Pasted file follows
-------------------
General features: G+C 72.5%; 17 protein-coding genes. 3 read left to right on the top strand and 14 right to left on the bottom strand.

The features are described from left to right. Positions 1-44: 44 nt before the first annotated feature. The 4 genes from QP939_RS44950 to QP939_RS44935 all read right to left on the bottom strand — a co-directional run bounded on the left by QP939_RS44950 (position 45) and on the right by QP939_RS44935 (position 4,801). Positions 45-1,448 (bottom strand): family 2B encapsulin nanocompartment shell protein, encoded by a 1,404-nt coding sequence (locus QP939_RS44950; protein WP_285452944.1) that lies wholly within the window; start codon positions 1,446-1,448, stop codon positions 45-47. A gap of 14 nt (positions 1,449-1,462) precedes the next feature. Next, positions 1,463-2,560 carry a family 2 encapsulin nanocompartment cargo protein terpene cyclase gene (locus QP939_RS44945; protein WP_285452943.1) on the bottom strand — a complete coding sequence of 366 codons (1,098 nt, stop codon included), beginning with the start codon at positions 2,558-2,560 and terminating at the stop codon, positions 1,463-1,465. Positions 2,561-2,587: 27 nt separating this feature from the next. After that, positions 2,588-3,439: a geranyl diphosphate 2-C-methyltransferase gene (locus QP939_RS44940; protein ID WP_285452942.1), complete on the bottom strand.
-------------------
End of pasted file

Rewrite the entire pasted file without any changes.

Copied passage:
General features: G+C 72.5%; 17 protein-coding genes. 3 read left to right on the top strand and 14 right to left on the bottom strand.

The features are described from left to right. Positions 1-44: 44 nt before the first annotated feature. The 4 genes from QP939_RS44950 to QP939_RS44935 all read right to left on the bottom strand — a co-directional run bounded on the left by QP939_RS44950 (position 45) and on the right by QP939_RS44935 (position 4,801). Positions 45-1,448 (bottom strand): family 2B encapsulin nanocompartment shell protein, encoded by a 1,404-nt coding sequence (locus QP939_RS44950; protein WP_285452944.1) that lies wholly within the window; start codon positions 1,446-1,448, stop codon positions 45-47. A gap of 14 nt (positions 1,449-1,462) precedes the next feature. Next, positions 1,463-2,560 carry a family 2 encapsulin nanocompartment cargo protein terpene cyclase gene (locus QP939_RS44945; protein WP_285452943.1) on the bottom strand — a complete coding sequence of 366 codons (1,098 nt, stop codon included), beginning with the start codon at positions 2,558-2,560 and terminating at the stop codon, positions 1,463-1,465. Positions 2,561-2,587: 27 nt separating this feature from the next. After that, positions 2,588-3,439: a geranyl diphosphate 2-C-methyltransferase gene (locus QP939_RS44940; protein ID WP_285452942.1), complete on the bottom strand.